Letters to the editor, February 13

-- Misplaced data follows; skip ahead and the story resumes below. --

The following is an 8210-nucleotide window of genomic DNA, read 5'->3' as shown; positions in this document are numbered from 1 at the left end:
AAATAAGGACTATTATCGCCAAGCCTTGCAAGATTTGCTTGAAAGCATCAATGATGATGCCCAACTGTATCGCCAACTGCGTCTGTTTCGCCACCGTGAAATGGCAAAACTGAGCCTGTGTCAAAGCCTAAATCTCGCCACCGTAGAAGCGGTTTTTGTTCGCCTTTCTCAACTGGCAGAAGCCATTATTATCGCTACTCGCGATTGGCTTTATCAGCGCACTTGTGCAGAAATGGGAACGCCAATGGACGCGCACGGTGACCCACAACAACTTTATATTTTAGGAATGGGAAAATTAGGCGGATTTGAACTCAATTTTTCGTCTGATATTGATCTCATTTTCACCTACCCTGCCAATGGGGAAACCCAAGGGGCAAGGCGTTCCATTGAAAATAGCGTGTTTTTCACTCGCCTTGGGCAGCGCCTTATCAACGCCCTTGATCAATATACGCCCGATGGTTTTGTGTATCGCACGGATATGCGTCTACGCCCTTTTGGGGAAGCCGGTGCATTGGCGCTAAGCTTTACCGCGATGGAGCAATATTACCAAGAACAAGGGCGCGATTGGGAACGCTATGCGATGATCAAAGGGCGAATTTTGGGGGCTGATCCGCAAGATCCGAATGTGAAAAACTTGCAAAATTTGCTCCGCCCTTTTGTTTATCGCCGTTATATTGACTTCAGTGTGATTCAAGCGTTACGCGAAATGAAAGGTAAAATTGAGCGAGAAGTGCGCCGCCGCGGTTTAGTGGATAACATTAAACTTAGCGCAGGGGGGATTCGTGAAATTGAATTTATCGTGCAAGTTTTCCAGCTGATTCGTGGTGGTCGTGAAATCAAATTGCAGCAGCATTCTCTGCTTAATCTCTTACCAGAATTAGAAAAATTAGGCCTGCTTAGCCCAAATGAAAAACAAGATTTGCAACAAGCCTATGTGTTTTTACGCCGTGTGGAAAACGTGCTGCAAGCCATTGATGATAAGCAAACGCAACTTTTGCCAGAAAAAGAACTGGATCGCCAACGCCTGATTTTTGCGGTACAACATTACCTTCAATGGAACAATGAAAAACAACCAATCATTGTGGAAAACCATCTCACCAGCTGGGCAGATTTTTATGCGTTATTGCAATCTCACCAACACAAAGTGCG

Sharon's condition Sir, - In "What, exactly, is the prime minister's condition?" (February 12) Amir Mizroch wrote: I do not know how a patient can be in serious, stable and critical condition all at once." I think Mr. Mizroch must be a young person who has not spent much time around elderly and dying people in hospitals. If he is lucky enough to live long, he will. It is easy to understand Ariel Sharon's condition. He is an old man with many infirmities. At any hour he could succumb to known or unknown problems. But at the time his condition was announced, he was not about to die. He might even improve a bit. Sometimes the process of dying seems very much like being born. There is a pattern to it. Hospital staff know when a patient is dying, and pretty much what will happen. When you receive a call from a friend or relative saying if you want to see your aunt, come right now, you are hearing from someone who has recognized the pattern. Oddly, it has not been well portrayed in literature or on film. But after a few bedside experiences during someone's final days and moments one comes to know it. Sharon's condition is serious - he has real and continuing infirmities; stable - his condition is not becoming worse; and critical - he is suffering from conditions that could kill him. Other than more labeling, that is all medical science can tell you. ROBERT J. BALLANTYNE Bowen Island, British Columbia Sir, - It is obvious Amir Mizroch is not a health reporter. So why add his two cents to the cloudy reporting surrounding the PM's medical condition - why not just consult one of the hundreds of general/trauma surgeons working in Israel? The resources are available. Israel is in the forefront of medical care and research. It is a tribute to Sharon's surgeons that the problem was identified and acted upon so rapidly. What more do you expect them to tell you? They don't have a crystal ball. JERRY HAMM M.D. Yuma, Arizona Amir Mizroch responds: The point of my article was that almost none of the reporters on the scene was in any way qualified to probe the prime minister's condition. Love these, lock those up Sir, - What made Amona different from Gush Katif? The answer lies in three different groups of settlers: The rationals - who have either found themselves on the wrong side of the fence and want to move back to Israel, or are willing to leave if asked by the state. They deserve gratitude and compensation for their homes. The emotionals - who do not wish to leave their homes but respect the state enough to allow themselves to be forced out (for example, the settlers who cried with IDF soldiers on their way out of Gaza.) They deserve our love. The radicals - and the hilltop youth, who value the Land of Israel more than the state or relations with fellow Jews. They should be told: "Don't do unto Jews what Hamas would." They are dividing our nation and are therefore Hamas's best friend. They deserve to be locked up. So what was the difference between Gush Katif and Amona? All three types of settlers were present at both sites; however, since the former evacuations were scattered and the latter all at one spot, the radicals could concentrate themselves there. Perhaps the government can take that into account for the next round. DAVID WEISS Jerusalem Leftist 'conquerors' Sir, - Yosef Goell's "The full pioneering spirit" (February 6) reminded me of a conversation I had over 30 years ago. I had visited Yehoshua Dayan - a distant relative and son of Eliyahu Dayan, one of the founders of Nahalal - at Kibbutz Ein Hashofet and he was driving me back to my sister-in-law's kibbutz, Sarid. He pointed to the fields on our way and said, "We have conquered these lands." I did not quite understand, so he explained how he and his cohorts had come to the land, worked on it and made it bloom. Ein Hashofet is, as you know, associated with the left-wing Hashomer Hatza'ir. IDA SELAVAN SCHWARCZ Arad Bitter lesson Sir, - "Hamas has arrived at the doors of power through legitimate elections," says Vladimir Putin ("Turkey follows Putin Hamas lead," February 12). Putin should be reminded that in 1933 Hitler also "arrived at the doors of power through legitimate elections." The decision by the nations of the world to engage in diplomacy with him, despite his declared intentions, led to World War II, one of the greatest disasters in human history. Hamas has likewise not concealed its terrorist ideals and plans, and yet Putin would have us repeat the dreadful mistakes of the 1930s. Let us hope the rest of the civilized world has learned the bitter lesson of history and will not follow his example. CYRIL DOMB Jerusalem Sir, - It's heartening to see an ex-KGB figure defending the principles of democracy. Perhaps someone in Russia might remind Vladimir Putin that around 20 million USSR citizens died during World War II as a result of Germany's democratic elections in 1933. MIKE COHEN Ra'anana Sir, - I have no problem with the leaders of Hamas travelling to Russia. In fact, I would encourage them to do so, if the Israeli government barred their return. ALAN SCHLEIDER Neveh Daniel Dream of independence Sir, - How I wish the Zionist dream would come true - to be rid of the "old Jew," the whining, cringing figure who asked permission for everything from leaving his village to burying his dead. Despite the image of powerful arrogance that plagues the IDF throughout the world, our country sadly lacks courage. Would Russia sit by as another country invited Samil Basayev, the Chechen leader responsible for the massacre of children at the school in Beslan, to hold talks; or the US countenance a government inviting Osama bin Laden or Abu Musab al-Zarqawi to its capital for talks? I would love to see Israel announcing to the world that not only will it not talk to Hamas, it will cut off relations with countries that engage the terrorist organization diplomatically, election results notwithstanding. Imagine Israel acting like any other country, not needing anyone's permission to exist. Wouldn't that be a sight? ("Russia's policies are anti-US, not anti-Israel," February 12.) TUVIA FOGEL Milan Define 'em Sir, - When we define matters clearly, we can deal with them. It's time to divide Muslims into three groups: • Islamists who want to rule the world on behalf of Islam; • moderate Islamists, who are unconcerned about whether democracy and freedom or Islamism prevails; and • moderate Muslims, who object to Islamism and stand up for the rights of their own and others' religions. In addition, apolo-Islamists should be the appelation for those who continually apologize for the Islamists. JONATHAN USHER Toronto Drawing hate Sir, - Dan Pattir and The Jerusalem Post are to be commended for their bravery in reproducing a collection of anti-Semitic cartoons ("Graphic anti-Semitism," February 12). A. GOLDBERG Hatzor Haglilit Silence is golden... Sir, - Many years ago, in a small city in Ohio called Painesville, the Klu Klux Klan was going to march down the city streets. In the US the KKK has the right to march peacefully, no matter how distasteful it is to the rest of us. The mayor, however, asked protesters to stay home, the media not to cover the event, and the rest of the population to ignore this group. Everybody complied and the KKK got no publicity, no free forum to spread their message. They never went back to Painesville. Many people are ranting and raving about some stupid anti-Islamic cartoons I would never have heard of if it hadn't been for the news coverage they are generating. Some protesters have died. Another individual is planning to insult the Jewish community with a "Holocaust cartoon contest." Rather than start another round of printing and reprinting hateful material, why not follow the mayor of Painesville's example and ask the world to ignore it? ("Denmark urges its citizens to leave Indonesia, citing threats over cartoons," February 12). CHRIS FREESIA Joliet, Illinois ...sadly, not always Sir, - Currently ministering in the Church of England, we write to express our dismay and great sadness at the General Synod's divestment vote on February 6. We certainly align ourselves with Lord Carey's comment: "ashamed to be an Anglican." We deplore the fact that a counter-motion offered by Anglicans for Israel was not able to be presented; also that there was no compassionate consideration of the sufferings of Israeli citizens due to terrorist action. We shall continue to support and pray for Israel. CANON ANDY & MRS. JILL EDWARDS Cumbria, UK Loss of a love Sir, - Re Yehuda Avner's "A jilted love affair in Africa" (February 9): Africa certainly has felt the loss of a love by neglecting Israel. The Palestinians did a good job of wooing Africa, but all we have to show for it is empty stomachs and run-down economies. Now we are experiencing food shortages even in countries where there are plenty of water sources for irrigation, and we are reduced to begging for food aid. The world would have been a better place if it had embraced Israel. As it is written "I will bless those who bless you, and I will curse those who curse you." JOHN KAGARUKI Dar es Salaam, Tanzania